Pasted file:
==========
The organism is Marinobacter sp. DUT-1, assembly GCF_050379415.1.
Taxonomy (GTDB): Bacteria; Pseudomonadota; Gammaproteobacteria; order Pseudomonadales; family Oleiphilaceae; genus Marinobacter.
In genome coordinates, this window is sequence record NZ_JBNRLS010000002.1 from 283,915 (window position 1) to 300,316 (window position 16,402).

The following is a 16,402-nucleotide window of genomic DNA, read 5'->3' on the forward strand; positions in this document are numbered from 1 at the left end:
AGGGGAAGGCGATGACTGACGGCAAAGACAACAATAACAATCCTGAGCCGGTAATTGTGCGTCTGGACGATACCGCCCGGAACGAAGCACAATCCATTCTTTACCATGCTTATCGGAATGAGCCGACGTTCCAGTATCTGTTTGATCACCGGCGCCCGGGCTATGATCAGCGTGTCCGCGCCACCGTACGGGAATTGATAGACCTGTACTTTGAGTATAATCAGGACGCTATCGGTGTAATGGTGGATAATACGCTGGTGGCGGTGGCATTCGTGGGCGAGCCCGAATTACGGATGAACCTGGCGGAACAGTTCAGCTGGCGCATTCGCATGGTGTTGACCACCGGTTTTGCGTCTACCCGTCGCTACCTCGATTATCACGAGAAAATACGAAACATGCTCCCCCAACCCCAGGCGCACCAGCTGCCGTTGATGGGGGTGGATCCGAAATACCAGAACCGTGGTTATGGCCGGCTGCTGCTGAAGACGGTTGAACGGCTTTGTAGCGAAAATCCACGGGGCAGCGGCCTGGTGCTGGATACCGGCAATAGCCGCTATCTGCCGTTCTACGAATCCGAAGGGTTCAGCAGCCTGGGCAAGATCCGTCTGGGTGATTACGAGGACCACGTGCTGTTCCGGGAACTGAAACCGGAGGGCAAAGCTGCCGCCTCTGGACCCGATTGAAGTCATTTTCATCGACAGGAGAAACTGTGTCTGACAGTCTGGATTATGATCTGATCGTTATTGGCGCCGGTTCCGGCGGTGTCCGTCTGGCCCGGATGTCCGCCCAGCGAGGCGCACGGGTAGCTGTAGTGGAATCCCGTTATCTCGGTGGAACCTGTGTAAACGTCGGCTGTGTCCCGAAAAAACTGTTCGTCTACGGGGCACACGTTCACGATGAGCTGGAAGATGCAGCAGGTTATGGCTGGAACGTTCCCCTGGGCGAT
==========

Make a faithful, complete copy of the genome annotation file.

The organism is Marinobacter sp. DUT-1, assembly GCF_050379415.1.
Taxonomy (GTDB): Bacteria; Pseudomonadota; Gammaproteobacteria; order Pseudomonadales; family Oleiphilaceae; genus Marinobacter.
In genome coordinates, this window is sequence record NZ_JBNRLS010000002.1 from 283,915 (window position 1) to 300,316 (window position 16,402).

The following is a 16,402-nucleotide window of genomic DNA, read 5'->3' on the forward strand; positions in this document are numbered from 1 at the left end:
AGGGGAAGGCGATGACTGACGGCAAAGACAACAATAACAATCCTGAGCCGGTAATTGTGCGTCTGGACGATACCGCCCGGAACGAAGCACAATCCATTCTTTACCATGCTTATCGGAATGAGCCGACGTTCCAGTATCTGTTTGATCACCGGCGCCCGGGCTATGATCAGCGTGTCCGCGCCACCGTACGGGAATTGATAGACCTGTACTTTGAGTATAATCAGGACGCTATCGGTGTAATGGTGGATAATACGCTGGTGGCGGTGGCATTCGTGGGCGAGCCCGAATTACGGATGAACCTGGCGGAACAGTTCAGCTGGCGCATTCGCATGGTGTTGACCACCGGTTTTGCGTCTACCCGTCGCTACCTCGATTATCACGAGAAAATACGAAACATGCTCCCCCAACCCCAGGCGCACCAGCTGCCGTTGATGGGGGTGGATCCGAAATACCAGAACCGTGGTTATGGCCGGCTGCTGCTGAAGACGGTTGAACGGCTTTGTAGCGAAAATCCACGGGGCAGCGGCCTGGTGCTGGATACCGGCAATAGCCGCTATCTGCCGTTCTACGAATCCGAAGGGTTCAGCAGCCTGGGCAAGATCCGTCTGGGTGATTACGAGGACCACGTGCTGTTCCGGGAACTGAAACCGGAGGGCAAAGCTGCCGCCTCTGGACCCGATTGAAGTCATTTTCATCGACAGGAGAAACTGTGTCTGACAGTCTGGATTATGATCTGATCGTTATTGGCGCCGGTTCCGGCGGTGTCCGTCTGGCCCGGATGTCCGCCCAGCGAGGCGCACGGGTAGCTGTAGTGGAATCCCGTTATCTCGGTGGAACCTGTGTAAACGTCGGCTGTGTCCCGAAAAAACTGTTCGTCTACGGGGCACACGTTCACGATGAGCTGGAAGATGCAGCAGGTTATGGCTGGAACGTTCCCCTGGGCGAT